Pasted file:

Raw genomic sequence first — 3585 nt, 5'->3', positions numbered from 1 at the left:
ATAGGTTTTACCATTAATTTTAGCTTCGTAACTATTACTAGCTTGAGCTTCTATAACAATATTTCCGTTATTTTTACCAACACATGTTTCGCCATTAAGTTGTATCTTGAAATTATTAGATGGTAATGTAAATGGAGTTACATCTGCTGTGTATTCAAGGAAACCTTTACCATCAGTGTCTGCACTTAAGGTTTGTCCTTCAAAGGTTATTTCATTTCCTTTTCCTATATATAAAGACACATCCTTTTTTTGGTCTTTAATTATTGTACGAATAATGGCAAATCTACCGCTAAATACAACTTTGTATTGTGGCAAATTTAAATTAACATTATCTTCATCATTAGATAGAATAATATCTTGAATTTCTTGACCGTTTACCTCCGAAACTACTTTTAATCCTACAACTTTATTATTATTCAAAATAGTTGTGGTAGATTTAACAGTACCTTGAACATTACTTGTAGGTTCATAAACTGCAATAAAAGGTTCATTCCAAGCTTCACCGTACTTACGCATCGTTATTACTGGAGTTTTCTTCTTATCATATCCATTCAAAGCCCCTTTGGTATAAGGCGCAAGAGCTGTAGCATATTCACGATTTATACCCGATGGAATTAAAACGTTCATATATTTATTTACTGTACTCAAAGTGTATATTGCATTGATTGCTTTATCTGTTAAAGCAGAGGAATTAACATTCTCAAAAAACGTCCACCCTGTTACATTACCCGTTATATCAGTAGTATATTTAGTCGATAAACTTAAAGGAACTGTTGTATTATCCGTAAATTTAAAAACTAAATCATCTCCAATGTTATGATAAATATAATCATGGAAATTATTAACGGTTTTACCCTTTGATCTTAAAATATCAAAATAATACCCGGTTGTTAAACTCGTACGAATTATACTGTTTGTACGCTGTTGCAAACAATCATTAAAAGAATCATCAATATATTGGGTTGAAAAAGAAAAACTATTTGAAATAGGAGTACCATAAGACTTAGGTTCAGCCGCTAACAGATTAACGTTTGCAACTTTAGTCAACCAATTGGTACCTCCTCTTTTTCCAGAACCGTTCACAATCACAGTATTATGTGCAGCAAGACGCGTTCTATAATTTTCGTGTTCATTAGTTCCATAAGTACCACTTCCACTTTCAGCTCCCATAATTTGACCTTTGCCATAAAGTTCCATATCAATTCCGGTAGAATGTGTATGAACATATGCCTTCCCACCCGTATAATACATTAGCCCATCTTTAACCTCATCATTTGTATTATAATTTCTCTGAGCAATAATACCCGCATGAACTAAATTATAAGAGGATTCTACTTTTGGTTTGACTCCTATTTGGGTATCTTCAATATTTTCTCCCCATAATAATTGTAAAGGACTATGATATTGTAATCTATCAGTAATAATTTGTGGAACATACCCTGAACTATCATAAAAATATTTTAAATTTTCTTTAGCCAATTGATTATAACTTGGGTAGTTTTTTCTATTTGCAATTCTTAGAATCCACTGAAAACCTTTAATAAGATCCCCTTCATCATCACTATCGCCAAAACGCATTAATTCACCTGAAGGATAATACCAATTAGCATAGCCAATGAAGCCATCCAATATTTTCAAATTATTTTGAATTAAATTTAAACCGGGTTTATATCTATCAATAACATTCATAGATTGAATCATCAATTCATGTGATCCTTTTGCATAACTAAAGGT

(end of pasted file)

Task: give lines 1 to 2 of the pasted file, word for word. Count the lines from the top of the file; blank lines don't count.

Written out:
Raw genomic sequence first — 3585 nt, 5'->3', positions numbered from 1 at the left:
ATAGGTTTTACCATTAATTTTAGCTTCGTAACTATTACTAGCTTGAGCTTCTATAACAATATTTCCGTTATTTTTACCAACACATGTTTCGCCATTAAGTTGTATCTTGAAATTATTAGATGGTAATGTAAATGGAGTTACATCTGCTGTGTATTCAAGGAAACCTTTACCATCAGTGTCTGCACTTAAGGTTTGTCCTTCAAAGGTTATTTCATTTCCTTTTCCTATATATAAAGACACATCCTTTTTTTGGTCTTTAATTATTGTACGAATAATGGCAAATCTACCGCTAAATACAACTTTGTATTGTGGCAAATTTAAATTAACATTATCTTCATCATTAGATAGAATAATATCTTGAATTTCTTGACCGTTTACCTCCGAAACTACTTTTAATCCTACAACTTTATTATTATTCAAAATAGTTGTGGTAGATTTAACAGTACCTTGAACATTACTTGTAGGTTCATAAACTGCAATAAAAGGTTCATTCCAAGCTTCACCGTACTTACGCATCGTTATTACTGGAGTTTTCTTCTTATCATATCCATTCAAAGCCCCTTTGGTATAAGGCGCAAGAGCTGTAGCATATTCACGATTTATACCCGATGGAATTAAAACGTTCATATATTTATTTACTGTACTCAAAGTGTATATTGCATTGATTGCTTTATCTGTTAAAGCAGAGGAATTAACATTCTCAAAAAACGTCCACCCTGTTACATTACCCGTTATATCAGTAGTATATTTAGTCGATAAACTTAAAGGAACTGTTGTATTATCCGTAAATTTAAAAACTAAATCATCTCCAATGTTATGATAAATATAATCATGGAAATTATTAACGGTTTTACCCTTTGATCTTAAAATATCAAAATAATACCCGGTTGTTAAACTCGTACGAATTATACTGTTTGTACGCTGTTGCAAACAATCATTAAAAGAATCATCAATATATTGGGTTGAAAAAGAAAAACTATTTGAAATAGGAGTACCATAAGACTTAGGTTCAGCCGCTAACAGATTAACGTTTGCAACTTTAGTCAACCAATTGGTACCTCCTCTTTTTCCAGAACCGTTCACAATCACAGTATTATGTGCAGCAAGACGCGTTCTATAATTTTCGTGTTCATTAGTTCCATAAGTACCACTTCCACTTTCAGCTCCCATAATTTGACCTTTGCCATAAAGTTCCATATCAATTCCGGTAGAATGTGTATGAACATATGCCTTCCCACCCGTATAATACATTAGCCCATCTTTAACCTCATCATTTGTATTATAATTTCTCTGAGCAATAATACCCGCATGAACTAAATTATAAGAGGATTCTACTTTTGGTTTGACTCCTATTTGGGTATCTTCAATATTTTCTCCCCATAATAATTGTAAAGGACTATGATATTGTAATCTATCAGTAATAATTTGTGGAACATACCCTGAACTATCATAAAAATATTTTAAATTTTCTTTAGCCAATTGATTATAACTTGGGTAGTTTTTTCTATTTGCAATTCTTAGAATCCACTGAAAACCTTTAATAAGATCCCCTTCATCATCACTATCGCCAAAACGCATTAATTCACCTGAAGGATAATACCAATTAGCATAGCCAATGAAGCCATCCAATATTTTCAAATTATTTTGAATTAAATTTAAACCGGGTTTATATCTATCAATAACATTCATAGATTGAATCATCAATTCATGTGATCCTTTTGCATAACTAAAGGT